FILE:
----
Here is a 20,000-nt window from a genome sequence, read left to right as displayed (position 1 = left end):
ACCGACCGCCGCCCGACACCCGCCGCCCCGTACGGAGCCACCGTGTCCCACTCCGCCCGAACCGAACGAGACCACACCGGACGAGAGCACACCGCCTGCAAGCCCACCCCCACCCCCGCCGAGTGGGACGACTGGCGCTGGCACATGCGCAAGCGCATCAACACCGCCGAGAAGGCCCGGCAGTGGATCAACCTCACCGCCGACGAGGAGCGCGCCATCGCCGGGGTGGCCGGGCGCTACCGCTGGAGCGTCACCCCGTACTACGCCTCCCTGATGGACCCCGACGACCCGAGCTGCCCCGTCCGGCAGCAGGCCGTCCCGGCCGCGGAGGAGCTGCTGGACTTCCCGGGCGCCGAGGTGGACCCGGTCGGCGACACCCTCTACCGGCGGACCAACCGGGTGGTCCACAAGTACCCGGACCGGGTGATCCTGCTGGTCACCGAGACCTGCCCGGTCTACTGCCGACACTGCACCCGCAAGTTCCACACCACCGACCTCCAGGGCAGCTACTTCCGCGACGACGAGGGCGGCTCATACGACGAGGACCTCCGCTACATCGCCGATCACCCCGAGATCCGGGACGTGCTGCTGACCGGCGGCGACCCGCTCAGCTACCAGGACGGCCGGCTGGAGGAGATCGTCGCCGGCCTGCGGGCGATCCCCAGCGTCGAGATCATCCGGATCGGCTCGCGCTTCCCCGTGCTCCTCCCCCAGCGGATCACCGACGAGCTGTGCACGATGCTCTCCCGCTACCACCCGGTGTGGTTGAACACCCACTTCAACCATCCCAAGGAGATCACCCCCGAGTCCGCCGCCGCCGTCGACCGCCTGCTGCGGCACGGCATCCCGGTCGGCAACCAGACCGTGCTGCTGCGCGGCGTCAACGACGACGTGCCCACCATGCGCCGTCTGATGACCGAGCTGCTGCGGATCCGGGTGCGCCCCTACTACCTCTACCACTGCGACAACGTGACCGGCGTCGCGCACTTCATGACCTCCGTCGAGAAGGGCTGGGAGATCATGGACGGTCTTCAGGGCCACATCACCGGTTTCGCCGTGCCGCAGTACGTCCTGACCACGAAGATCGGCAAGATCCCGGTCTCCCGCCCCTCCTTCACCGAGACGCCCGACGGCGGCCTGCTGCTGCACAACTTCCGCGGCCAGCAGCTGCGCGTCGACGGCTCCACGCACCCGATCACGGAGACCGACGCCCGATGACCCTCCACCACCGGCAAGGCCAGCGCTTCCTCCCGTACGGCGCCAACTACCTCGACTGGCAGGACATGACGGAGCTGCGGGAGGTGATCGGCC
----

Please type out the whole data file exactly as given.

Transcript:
Here is a 20,000-nt window from a genome sequence, read left to right as displayed (position 1 = left end):
ACCGACCGCCGCCCGACACCCGCCGCCCCGTACGGAGCCACCGTGTCCCACTCCGCCCGAACCGAACGAGACCACACCGGACGAGAGCACACCGCCTGCAAGCCCACCCCCACCCCCGCCGAGTGGGACGACTGGCGCTGGCACATGCGCAAGCGCATCAACACCGCCGAGAAGGCCCGGCAGTGGATCAACCTCACCGCCGACGAGGAGCGCGCCATCGCCGGGGTGGCCGGGCGCTACCGCTGGAGCGTCACCCCGTACTACGCCTCCCTGATGGACCCCGACGACCCGAGCTGCCCCGTCCGGCAGCAGGCCGTCCCGGCCGCGGAGGAGCTGCTGGACTTCCCGGGCGCCGAGGTGGACCCGGTCGGCGACACCCTCTACCGGCGGACCAACCGGGTGGTCCACAAGTACCCGGACCGGGTGATCCTGCTGGTCACCGAGACCTGCCCGGTCTACTGCCGACACTGCACCCGCAAGTTCCACACCACCGACCTCCAGGGCAGCTACTTCCGCGACGACGAGGGCGGCTCATACGACGAGGACCTCCGCTACATCGCCGATCACCCCGAGATCCGGGACGTGCTGCTGACCGGCGGCGACCCGCTCAGCTACCAGGACGGCCGGCTGGAGGAGATCGTCGCCGGCCTGCGGGCGATCCCCAGCGTCGAGATCATCCGGATCGGCTCGCGCTTCCCCGTGCTCCTCCCCCAGCGGATCACCGACGAGCTGTGCACGATGCTCTCCCGCTACCACCCGGTGTGGTTGAACACCCACTTCAACCATCCCAAGGAGATCACCCCCGAGTCCGCCGCCGCCGTCGACCGCCTGCTGCGGCACGGCATCCCGGTCGGCAACCAGACCGTGCTGCTGCGCGGCGTCAACGACGACGTGCCCACCATGCGCCGTCTGATGACCGAGCTGCTGCGGATCCGGGTGCGCCCCTACTACCTCTACCACTGCGACAACGTGACCGGCGTCGCGCACTTCATGACCTCCGTCGAGAAGGGCTGGGAGATCATGGACGGTCTTCAGGGCCACATCACCGGTTTCGCCGTGCCGCAGTACGTCCTGACCACGAAGATCGGCAAGATCCCGGTCTCCCGCCCCTCCTTCACCGAGACGCCCGACGGCGGCCTGCTGCTGCACAACTTCCGCGGCCAGCAGCTGCGCGTCGACGGCTCCACGCACCCGATCACGGAGACCGACGCCCGATGACCCTCCACCACCGGCAAGGCCAGCGCTTCCTCCCGTACGGCGCCAACTACCTCGACTGGCAGGACATGACGGAGCTGCGGGAGGTGATCGGCC